Digitalisation: the future of the water sector

Water Show 2020During the Water Show Africa 2020, Katrina Zlobich, marketing director at Grundfos, one of the event’s sponsors, encouraged digitalisation and innovation within the water sector 

Zlobich said digitalisation and innovation should be embraced within the water sector and not feared as she hosted the webinar entitled: ‘How digital is your water utility?’ on 3 November at the show.

She outlined that the International Water Association’s five-year plan already identified the need for innovation to address global water challenges, which was aligned with Grundfos' own belief that digitalisation will play a critical part in the water sector and the water utility market in the future. 

Although there are difficulties in implementing digitalisation and innovation, Zlobich was keen to emphasise that "there is nothing to be scared of, it has lots of benefits not just for individual companies but also on a higher economical level", and declared that Grundfos was happy to share more about their journey to anyone seeking to progress or begin their digitalisation process.

At the webinar, Zlobich was joined by Valerie Nadoo, executive manager of innovation and business development at the Water Research Commissions; Dan Naidoo, regional manager of Umgeni Water; Loreen Grobelaar, junior process engineer at WEC Projects; and Roseline Shumba, project manager at Rand Water. 

The panel described the positive impacts that digitalisation can have within the sector. Dan Naidoo reported that previously water was monitored manually before the gradual introduction of remote monitoring of hard wire devices and all data was paper-based. New innovations within this sector have paved the way for more sophisticated methods of remote monitoring (which can produce far more data) and storing data through the internet on bigger platforms.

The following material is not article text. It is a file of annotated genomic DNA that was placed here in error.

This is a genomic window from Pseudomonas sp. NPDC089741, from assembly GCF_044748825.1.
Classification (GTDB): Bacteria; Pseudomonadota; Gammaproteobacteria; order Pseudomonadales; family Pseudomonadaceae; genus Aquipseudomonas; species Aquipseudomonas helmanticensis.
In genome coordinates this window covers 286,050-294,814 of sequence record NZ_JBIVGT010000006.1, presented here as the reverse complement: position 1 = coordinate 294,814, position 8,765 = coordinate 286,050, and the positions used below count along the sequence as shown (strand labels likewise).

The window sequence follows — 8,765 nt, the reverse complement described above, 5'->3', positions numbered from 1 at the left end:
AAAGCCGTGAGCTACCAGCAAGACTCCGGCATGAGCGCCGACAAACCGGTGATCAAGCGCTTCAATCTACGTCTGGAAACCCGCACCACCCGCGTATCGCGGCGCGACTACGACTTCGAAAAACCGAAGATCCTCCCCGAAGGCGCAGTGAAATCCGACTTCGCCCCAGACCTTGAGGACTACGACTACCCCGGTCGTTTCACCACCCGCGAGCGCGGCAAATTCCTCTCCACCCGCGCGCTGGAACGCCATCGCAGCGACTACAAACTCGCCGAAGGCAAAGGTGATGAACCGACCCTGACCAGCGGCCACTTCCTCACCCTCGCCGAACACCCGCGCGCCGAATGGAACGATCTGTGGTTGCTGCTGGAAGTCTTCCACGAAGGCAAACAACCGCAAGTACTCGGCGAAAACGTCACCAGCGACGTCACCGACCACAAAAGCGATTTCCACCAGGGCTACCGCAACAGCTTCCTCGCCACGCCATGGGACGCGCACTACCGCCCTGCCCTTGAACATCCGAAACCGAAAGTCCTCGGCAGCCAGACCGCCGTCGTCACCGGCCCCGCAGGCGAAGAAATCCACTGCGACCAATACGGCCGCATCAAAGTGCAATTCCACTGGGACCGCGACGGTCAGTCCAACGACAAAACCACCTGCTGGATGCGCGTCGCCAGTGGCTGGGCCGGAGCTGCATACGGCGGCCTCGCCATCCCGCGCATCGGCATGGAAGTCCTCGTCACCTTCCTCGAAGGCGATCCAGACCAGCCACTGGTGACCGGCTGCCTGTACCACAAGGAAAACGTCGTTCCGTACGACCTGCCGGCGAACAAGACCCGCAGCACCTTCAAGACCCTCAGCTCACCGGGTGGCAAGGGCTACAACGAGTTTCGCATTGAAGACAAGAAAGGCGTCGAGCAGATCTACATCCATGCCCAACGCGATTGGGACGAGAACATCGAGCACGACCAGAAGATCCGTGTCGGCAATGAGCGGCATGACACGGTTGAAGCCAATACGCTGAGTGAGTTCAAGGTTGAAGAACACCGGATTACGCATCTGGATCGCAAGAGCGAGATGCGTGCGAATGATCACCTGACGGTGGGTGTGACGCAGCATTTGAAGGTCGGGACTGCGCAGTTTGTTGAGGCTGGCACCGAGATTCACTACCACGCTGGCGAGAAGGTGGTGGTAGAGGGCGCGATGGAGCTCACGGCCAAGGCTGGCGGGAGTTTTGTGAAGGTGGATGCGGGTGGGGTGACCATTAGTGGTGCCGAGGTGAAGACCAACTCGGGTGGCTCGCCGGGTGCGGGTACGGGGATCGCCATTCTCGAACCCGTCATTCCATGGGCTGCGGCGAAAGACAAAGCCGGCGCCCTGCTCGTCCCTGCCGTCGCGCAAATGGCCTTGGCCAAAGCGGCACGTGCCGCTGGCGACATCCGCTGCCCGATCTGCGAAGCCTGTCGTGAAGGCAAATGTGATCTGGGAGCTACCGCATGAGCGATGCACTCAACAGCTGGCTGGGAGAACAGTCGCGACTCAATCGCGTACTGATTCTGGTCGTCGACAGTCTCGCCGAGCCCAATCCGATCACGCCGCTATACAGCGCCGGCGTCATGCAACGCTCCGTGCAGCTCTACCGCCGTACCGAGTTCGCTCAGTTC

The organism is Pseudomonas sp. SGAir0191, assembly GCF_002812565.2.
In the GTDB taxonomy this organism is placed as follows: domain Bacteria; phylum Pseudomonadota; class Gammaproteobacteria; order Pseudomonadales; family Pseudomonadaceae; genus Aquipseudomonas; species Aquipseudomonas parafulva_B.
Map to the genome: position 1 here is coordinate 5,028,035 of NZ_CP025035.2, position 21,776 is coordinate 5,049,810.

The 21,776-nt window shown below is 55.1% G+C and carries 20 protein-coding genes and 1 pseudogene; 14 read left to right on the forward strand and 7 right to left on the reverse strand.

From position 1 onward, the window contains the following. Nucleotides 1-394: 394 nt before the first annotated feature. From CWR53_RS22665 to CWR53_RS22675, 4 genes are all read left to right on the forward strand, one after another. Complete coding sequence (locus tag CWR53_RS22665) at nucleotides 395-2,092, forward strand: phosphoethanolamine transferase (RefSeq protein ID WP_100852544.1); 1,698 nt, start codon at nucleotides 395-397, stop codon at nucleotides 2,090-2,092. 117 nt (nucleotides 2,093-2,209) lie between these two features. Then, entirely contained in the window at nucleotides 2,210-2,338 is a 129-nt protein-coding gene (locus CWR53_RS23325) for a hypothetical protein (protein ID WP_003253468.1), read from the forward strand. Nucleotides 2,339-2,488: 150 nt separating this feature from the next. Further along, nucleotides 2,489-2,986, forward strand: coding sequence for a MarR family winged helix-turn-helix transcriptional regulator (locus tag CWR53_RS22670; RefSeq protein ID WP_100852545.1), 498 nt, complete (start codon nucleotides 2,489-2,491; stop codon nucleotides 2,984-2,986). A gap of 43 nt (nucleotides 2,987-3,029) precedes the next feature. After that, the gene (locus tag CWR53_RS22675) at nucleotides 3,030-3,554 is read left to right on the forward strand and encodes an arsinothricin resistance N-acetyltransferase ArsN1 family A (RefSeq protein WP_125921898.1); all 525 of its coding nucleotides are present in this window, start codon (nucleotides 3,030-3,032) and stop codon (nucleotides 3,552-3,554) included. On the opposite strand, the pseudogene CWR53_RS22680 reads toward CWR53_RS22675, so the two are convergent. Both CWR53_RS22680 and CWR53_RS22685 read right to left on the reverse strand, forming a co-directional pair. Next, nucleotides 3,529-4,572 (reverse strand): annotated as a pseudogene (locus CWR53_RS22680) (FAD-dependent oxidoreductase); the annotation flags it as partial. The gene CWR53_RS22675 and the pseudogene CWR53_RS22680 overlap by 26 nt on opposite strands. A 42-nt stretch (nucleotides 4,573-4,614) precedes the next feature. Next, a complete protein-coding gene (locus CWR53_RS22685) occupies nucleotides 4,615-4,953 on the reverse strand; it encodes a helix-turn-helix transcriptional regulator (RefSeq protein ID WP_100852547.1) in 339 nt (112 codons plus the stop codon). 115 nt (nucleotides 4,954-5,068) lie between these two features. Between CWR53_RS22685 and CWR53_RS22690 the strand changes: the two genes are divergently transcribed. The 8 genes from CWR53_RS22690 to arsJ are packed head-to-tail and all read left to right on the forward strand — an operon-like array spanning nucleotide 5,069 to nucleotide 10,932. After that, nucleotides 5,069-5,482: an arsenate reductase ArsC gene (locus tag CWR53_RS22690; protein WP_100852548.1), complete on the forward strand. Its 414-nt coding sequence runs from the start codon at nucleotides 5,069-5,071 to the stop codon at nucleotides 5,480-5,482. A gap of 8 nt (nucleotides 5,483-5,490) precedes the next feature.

Big data 

Large databases can now be accessed by different departments within a company and even shared with outside partners, allowing for data collaboration on a much bigger picture. Valerie Nadoo noted, the Water Research Commission is now working on a national data programme in South Africa to identify issues on a countrywide scale. She added that access to “big data” can lead to early recognition of problems such as droughts, leading to quicker solutions.

The path to innovation and digitalisation is not an easy journey and the panelists stressed that there are many factors to consider. It is not a one step process, but requires architectural planning, understanding of progression and a skilled workforce to accommodate it. Progressing into higher levels of digitalisation brings new costs and innovation, which can lead to job insecurity. The panelists also emphasised that it is therefore essential to start the process with a honest inter-company discussion to plan the journey, understand the financial requirements and social implications, and ensure that everyone involved in the project is comfortable in order to nullify any potential future problems. 

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